Executive coaching comes with its own vocabulary, one that can be a little daunting if you’re not sure what you’re getting into. In the interest of better communication (one of my favorite things), I’m starting a series called Executive Coaching 101, where I’ll be defining the common terms you hear in the executive coaching space in a way that most everyone can understand.
What are 360° Interviews?
360° Interviews are an effective way to allow leaders to receive confidential, anonymous feedback from the people who work around them. An executive coach holds one-on-one, in-depth, structured interviews from many different stakeholders to get nuanced and specific information for a leader’s development.
To get a diverse perspective on a leader’s strengths and challenges, a typical 360° Interview process solicits feedback from a manager, peers, and direct reports.
360° Interviews are sometimes also called multi-rater assessments, multi-source assessments or multi-source feedback.
How do you use 360° Interviews?
The obvious strength of 360° Interviews is the diversity of feedback that’s gathered. You may discover that you’re great at leading your direct reports, but not as skilled at communicating that value to your manager. 360° Interviews provide a very comprehensive look at your strengths and developmental needs.
360° Interviews, which are always valuable, are especially helpful if you’re newer to an organization or you’ve moved into a leadership role in your company and want feedback on how it’s going early on.
How can an executive coach help you with 360° Interviews?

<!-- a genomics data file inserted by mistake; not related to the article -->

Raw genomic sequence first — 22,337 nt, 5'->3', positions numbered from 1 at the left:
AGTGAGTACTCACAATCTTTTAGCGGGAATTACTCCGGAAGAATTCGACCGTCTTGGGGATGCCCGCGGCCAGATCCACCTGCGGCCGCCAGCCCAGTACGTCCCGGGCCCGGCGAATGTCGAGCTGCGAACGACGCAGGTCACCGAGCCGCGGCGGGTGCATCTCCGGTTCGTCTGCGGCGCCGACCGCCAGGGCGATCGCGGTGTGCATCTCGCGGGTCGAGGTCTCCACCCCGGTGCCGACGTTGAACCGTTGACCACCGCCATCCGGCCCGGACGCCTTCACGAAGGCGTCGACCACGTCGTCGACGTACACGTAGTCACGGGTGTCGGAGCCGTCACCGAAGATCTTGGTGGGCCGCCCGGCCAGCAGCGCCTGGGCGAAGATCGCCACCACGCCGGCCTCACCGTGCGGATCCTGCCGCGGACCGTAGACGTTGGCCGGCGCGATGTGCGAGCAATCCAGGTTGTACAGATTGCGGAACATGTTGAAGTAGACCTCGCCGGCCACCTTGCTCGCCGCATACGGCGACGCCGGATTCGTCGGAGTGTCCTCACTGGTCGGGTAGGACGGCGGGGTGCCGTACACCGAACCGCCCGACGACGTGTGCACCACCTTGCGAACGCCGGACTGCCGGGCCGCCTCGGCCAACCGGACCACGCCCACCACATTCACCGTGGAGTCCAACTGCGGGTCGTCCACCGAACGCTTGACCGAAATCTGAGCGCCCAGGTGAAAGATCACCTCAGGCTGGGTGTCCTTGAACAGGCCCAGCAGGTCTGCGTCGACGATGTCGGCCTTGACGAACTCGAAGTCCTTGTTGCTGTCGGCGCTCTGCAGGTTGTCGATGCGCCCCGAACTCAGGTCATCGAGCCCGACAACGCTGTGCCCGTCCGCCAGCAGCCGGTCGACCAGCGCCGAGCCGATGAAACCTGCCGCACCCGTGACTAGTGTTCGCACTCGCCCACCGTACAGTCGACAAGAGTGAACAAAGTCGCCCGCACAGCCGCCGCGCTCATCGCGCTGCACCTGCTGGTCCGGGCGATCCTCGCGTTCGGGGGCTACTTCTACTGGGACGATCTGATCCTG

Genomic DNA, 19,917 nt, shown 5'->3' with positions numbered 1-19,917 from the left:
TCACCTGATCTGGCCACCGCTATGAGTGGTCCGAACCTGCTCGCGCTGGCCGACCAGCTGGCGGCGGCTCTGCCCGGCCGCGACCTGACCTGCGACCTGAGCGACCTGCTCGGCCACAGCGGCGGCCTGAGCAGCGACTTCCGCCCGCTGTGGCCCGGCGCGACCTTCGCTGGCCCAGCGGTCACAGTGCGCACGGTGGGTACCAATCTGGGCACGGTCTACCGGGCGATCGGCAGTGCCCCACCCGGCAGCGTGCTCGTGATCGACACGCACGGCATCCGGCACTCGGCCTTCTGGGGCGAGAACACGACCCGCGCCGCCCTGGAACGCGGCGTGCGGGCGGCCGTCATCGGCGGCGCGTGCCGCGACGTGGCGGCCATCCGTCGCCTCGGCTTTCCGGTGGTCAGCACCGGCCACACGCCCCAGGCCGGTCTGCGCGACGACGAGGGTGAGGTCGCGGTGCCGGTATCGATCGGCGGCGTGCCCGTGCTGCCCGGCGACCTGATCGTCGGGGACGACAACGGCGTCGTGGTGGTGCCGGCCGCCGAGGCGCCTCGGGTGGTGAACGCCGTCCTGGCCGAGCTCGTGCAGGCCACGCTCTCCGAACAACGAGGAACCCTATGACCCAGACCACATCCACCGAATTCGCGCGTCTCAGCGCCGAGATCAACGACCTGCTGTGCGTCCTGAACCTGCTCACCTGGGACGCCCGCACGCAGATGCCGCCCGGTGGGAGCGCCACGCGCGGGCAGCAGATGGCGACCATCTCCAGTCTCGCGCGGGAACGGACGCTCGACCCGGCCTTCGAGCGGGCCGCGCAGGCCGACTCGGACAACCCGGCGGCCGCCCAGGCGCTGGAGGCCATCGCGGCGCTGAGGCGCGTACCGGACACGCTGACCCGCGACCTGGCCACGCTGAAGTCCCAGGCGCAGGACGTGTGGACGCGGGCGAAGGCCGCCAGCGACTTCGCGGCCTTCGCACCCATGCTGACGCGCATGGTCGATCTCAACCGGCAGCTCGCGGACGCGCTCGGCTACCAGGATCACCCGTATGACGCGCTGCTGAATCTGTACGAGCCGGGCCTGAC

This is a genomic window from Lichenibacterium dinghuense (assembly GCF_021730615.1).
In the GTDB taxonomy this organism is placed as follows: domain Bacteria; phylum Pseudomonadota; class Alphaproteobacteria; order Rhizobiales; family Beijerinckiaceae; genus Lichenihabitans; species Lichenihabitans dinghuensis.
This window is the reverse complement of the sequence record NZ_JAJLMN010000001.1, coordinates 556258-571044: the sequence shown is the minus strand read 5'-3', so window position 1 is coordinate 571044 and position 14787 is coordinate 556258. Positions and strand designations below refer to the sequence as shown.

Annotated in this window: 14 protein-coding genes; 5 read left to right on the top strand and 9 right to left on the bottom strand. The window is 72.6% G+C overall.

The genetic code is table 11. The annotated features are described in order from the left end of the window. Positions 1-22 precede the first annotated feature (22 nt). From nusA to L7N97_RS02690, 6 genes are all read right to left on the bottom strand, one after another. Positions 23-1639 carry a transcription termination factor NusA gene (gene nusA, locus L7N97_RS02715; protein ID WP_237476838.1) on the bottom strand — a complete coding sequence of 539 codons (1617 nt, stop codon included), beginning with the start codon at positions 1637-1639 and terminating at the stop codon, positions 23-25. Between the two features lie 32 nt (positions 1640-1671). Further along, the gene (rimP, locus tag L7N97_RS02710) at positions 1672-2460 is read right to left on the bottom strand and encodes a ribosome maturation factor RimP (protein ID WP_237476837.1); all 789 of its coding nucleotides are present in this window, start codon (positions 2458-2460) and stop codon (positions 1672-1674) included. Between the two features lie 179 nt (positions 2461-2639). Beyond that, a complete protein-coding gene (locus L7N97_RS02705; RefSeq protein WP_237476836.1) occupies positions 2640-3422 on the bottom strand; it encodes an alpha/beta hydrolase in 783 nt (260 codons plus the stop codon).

The best thing an executive coach can do is help you make sense of the feedback from the interviews, provide clarity, deepen understanding and offer alternative explanations. Everyone has blind spots and a coach can help you see your real self and your impact on others. The goal is always to give you more self-awareness and the basis for a plan of action that will build on your strengths and address any development areas.
What my clients value most is that an executive coach is someone that’s “about your story” but not “in your story.” We’re objective observers and trained feedback communicators. We’re experienced at gaining information from others by guaranteeing confidentiality and anonymity. People feel much more free to open up with a third party than they would be to you directly. Likewise, an executive coach is someone in your corner, who can interpret all of this information through the lens of how to make your work better. Think of a coach as a facilitator who may give advice or alternatives for action based on their own leadership and coaching experience. Your coach will have the experience to help you develop an action plan for improvement and will hold you accountable for achieving your goals.
If you’re interested in 360° Interviews for yourself or one of your leaders, reach out and I can help you get started!